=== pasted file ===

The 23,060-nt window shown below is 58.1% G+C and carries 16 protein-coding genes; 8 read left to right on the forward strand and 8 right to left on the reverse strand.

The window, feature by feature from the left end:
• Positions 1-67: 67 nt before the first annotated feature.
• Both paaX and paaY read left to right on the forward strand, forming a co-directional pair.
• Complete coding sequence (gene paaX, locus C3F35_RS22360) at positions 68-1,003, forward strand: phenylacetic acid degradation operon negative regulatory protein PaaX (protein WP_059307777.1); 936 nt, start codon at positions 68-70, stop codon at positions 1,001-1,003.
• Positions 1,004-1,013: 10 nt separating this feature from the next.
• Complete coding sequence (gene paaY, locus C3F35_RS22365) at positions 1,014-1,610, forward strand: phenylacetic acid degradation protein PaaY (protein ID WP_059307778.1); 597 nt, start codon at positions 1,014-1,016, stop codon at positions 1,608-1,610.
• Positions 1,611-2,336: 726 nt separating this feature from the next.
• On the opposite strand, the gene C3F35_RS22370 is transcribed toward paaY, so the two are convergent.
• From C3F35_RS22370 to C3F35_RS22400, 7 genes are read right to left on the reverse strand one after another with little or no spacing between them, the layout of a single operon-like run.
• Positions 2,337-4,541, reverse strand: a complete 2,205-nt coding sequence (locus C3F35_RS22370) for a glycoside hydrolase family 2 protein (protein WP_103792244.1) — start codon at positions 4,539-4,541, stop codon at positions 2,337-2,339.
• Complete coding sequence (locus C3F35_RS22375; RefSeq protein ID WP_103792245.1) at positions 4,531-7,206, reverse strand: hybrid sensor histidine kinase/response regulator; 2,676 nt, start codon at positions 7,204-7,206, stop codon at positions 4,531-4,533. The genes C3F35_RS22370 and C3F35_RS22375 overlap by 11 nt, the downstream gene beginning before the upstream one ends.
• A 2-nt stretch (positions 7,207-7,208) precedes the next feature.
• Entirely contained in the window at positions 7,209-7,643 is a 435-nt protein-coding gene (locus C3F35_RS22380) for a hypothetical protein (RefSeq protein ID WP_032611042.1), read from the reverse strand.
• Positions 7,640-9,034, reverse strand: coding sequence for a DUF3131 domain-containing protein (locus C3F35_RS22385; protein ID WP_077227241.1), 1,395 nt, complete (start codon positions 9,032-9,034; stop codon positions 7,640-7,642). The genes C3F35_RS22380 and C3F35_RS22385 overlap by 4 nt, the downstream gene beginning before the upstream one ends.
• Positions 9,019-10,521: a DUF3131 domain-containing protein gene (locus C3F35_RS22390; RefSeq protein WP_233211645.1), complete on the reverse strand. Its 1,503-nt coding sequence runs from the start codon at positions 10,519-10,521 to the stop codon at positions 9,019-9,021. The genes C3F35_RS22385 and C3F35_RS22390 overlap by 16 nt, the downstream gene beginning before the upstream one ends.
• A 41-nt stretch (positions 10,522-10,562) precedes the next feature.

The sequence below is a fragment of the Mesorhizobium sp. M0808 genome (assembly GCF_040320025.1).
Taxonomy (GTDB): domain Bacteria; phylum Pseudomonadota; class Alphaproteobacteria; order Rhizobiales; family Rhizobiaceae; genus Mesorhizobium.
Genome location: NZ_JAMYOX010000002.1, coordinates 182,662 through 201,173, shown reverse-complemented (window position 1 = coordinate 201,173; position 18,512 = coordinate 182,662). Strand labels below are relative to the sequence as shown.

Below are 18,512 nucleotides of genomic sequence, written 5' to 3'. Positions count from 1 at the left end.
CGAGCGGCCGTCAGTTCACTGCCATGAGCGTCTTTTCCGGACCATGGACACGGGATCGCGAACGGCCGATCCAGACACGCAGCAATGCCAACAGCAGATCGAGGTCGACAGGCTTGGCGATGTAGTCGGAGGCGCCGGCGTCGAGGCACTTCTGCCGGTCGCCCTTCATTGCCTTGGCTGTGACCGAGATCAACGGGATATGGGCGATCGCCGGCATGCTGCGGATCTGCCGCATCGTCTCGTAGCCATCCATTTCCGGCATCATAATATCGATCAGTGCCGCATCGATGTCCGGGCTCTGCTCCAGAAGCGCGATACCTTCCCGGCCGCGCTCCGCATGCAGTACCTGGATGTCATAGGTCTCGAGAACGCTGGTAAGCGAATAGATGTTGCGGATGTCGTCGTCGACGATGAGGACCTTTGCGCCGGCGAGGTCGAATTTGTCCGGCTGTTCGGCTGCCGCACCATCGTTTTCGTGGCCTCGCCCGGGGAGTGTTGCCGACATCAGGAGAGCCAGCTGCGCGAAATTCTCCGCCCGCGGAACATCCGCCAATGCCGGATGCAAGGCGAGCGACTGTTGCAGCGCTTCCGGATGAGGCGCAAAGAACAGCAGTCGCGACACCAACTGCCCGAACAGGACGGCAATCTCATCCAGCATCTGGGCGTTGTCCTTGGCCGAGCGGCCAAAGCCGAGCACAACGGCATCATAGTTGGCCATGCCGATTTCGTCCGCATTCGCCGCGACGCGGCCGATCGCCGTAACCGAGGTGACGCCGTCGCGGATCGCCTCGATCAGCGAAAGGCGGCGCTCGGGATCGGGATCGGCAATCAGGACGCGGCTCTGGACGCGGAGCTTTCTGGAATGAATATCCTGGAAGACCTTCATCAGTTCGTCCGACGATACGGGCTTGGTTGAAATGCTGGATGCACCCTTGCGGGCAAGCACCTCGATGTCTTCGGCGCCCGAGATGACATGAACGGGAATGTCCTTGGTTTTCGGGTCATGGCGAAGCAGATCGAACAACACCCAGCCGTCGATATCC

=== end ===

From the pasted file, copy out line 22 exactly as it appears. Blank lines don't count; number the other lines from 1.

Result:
CGAGCGGCCGTCAGTTCACTGCCATGAGCGTCTTTTCCGGACCATGGACACGGGATCGCGAACGGCCGATCCAGACACGCAGCAATGCCAACAGCAGATCGAGGTCGACAGGCTTGGCGATGTAGTCGGAGGCGCCGGCGTCGAGGCACTTCTGCCGGTCGCCCTTCATTGCCTTGGCTGTGACCGAGATCAACGGGATATGGGCGATCGCCGGCATGCTGCGGATCTGCCGCATCGTCTCGTAGCCATCCATTTCCGGCATCATAATATCGATCAGTGCCGCATCGATGTCCGGGCTCTGCTCCAGAAGCGCGATACCTTCCCGGCCGCGCTCCGCATGCAGTACCTGGATGTCATAGGTCTCGAGAACGCTGGTAAGCGAATAGATGTTGCGGATGTCGTCGTCGACGATGAGGACCTTTGCGCCGGCGAGGTCGAATTTGTCCGGCTGTTCGGCTGCCGCACCATCGTTTTCGTGGCCTCGCCCGGGGAGTGTTGCCGACATCAGGAGAGCCAGCTGCGCGAAATTCTCCGCCCGCGGAACATCCGCCAATGCCGGATGCAAGGCGAGCGACTGTTGCAGCGCTTCCGGATGAGGCGCAAAGAACAGCAGTCGCGACACCAACTGCCCGAACAGGACGGCAATCTCATCCAGCATCTGGGCGTTGTCCTTGGCCGAGCGGCCAAAGCCGAGCACAACGGCATCATAGTTGGCCATGCCGATTTCGTCCGCATTCGCCGCGACGCGGCCGATCGCCGTAACCGAGGTGACGCCGTCGCGGATCGCCTCGATCAGCGAAAGGCGGCGCTCGGGATCGGGATCGGCAATCAGGACGCGGCTCTGGACGCGGAGCTTTCTGGAATGAATATCCTGGAAGACCTTCATCAGTTCGTCCGACGATACGGGCTTGGTTGAAATGCTGGATGCACCCTTGCGGGCAAGCACCTCGATGTCTTCGGCGCCCGAGATGACATGAACGGGAATGTCCTTGGTTTTCGGGTCATGGCGAAGCAGATCGAACAACACCCAGCCGTCGATATCC